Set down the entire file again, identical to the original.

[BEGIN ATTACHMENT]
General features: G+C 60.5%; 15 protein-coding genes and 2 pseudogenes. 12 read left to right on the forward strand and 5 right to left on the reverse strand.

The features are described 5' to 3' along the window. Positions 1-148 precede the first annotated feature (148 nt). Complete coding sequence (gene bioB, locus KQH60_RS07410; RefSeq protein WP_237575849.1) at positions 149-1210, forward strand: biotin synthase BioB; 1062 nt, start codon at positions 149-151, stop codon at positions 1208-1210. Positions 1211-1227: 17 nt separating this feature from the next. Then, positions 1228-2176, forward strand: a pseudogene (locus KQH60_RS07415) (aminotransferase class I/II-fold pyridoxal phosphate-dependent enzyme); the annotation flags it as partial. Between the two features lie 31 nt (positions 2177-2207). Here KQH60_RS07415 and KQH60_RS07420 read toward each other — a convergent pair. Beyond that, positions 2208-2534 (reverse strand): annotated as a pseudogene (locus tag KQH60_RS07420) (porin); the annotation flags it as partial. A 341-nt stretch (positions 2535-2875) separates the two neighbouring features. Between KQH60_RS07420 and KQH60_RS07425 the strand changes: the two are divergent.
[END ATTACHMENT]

General features: G+C 60.5%; 15 protein-coding genes and 2 pseudogenes. 12 read left to right on the forward strand and 5 right to left on the reverse strand.

The features are described 5' to 3' along the window. Positions 1-148 precede the first annotated feature (148 nt). Complete coding sequence (gene bioB, locus KQH60_RS07410; RefSeq protein WP_237575849.1) at positions 149-1210, forward strand: biotin synthase BioB; 1062 nt, start codon at positions 149-151, stop codon at positions 1208-1210. Positions 1211-1227: 17 nt separating this feature from the next. Then, positions 1228-2176, forward strand: a pseudogene (locus KQH60_RS07415) (aminotransferase class I/II-fold pyridoxal phosphate-dependent enzyme); the annotation flags it as partial. Between the two features lie 31 nt (positions 2177-2207). Here KQH60_RS07415 and KQH60_RS07420 read toward each other — a convergent pair. Beyond that, positions 2208-2534 (reverse strand): annotated as a pseudogene (locus tag KQH60_RS07420) (porin); the annotation flags it as partial. A 341-nt stretch (positions 2535-2875) separates the two neighbouring features. Between KQH60_RS07420 and KQH60_RS07425 the strand changes: the two are divergent.